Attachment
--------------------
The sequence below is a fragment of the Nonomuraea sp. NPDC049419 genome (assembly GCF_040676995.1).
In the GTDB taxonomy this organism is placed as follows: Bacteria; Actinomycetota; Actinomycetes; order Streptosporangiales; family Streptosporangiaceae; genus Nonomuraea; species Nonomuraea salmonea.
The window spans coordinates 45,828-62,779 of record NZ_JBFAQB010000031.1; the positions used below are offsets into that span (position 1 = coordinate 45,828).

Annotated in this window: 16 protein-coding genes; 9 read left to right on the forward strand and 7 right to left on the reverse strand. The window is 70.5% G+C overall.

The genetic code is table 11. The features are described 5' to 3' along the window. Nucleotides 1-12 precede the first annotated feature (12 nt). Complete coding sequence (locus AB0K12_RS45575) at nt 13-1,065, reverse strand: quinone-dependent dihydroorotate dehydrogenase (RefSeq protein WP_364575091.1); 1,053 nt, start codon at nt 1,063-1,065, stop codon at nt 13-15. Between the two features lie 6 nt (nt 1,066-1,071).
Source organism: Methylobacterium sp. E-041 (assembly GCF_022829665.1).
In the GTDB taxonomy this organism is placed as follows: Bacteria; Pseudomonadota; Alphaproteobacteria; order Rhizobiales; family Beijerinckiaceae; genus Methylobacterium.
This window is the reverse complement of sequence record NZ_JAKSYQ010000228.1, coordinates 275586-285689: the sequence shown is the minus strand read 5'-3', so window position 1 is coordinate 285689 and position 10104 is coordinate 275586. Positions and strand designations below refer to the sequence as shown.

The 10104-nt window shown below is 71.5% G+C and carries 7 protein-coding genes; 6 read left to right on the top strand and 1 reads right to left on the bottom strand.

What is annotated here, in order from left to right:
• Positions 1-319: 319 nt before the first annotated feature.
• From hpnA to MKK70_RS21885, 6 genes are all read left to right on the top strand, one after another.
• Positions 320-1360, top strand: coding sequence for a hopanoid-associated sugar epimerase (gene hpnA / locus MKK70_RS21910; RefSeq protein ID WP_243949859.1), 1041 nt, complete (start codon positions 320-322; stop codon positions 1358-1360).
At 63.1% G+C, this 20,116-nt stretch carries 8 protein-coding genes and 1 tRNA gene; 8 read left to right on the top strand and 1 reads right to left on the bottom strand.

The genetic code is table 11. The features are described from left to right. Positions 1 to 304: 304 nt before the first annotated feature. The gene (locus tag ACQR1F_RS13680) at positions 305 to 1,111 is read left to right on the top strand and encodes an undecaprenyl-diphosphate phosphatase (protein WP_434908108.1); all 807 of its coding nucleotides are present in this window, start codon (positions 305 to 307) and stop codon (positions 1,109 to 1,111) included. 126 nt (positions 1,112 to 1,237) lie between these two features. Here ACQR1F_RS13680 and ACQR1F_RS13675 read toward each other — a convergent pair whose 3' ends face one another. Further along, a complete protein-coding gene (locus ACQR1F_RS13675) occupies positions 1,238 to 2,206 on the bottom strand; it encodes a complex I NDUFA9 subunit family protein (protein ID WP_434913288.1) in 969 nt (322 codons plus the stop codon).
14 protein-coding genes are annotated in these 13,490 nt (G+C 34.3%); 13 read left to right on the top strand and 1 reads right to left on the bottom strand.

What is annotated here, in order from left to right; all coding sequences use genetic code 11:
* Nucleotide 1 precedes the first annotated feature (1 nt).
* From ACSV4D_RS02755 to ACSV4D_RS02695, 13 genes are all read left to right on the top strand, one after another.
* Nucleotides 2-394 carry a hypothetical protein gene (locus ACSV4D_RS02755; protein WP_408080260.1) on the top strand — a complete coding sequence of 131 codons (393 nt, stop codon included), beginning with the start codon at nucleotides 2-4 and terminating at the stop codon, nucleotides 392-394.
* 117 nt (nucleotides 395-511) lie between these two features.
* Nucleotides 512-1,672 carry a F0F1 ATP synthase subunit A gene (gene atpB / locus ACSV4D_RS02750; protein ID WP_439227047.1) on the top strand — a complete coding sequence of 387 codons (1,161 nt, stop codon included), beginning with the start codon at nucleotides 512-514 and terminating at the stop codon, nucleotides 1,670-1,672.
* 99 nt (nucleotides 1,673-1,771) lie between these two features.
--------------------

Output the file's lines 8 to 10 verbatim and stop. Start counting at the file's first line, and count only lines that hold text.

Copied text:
This window is the reverse complement of sequence record NZ_JAKSYQ010000228.1, coordinates 275586-285689: the sequence shown is the minus strand read 5'-3', so window position 1 is coordinate 285689 and position 10104 is coordinate 275586. Positions and strand designations below refer to the sequence as shown.

The 10104-nt window shown below is 71.5% G+C and carries 7 protein-coding genes; 6 read left to right on the top strand and 1 reads right to left on the bottom strand.

What is annotated here, in order from left to right: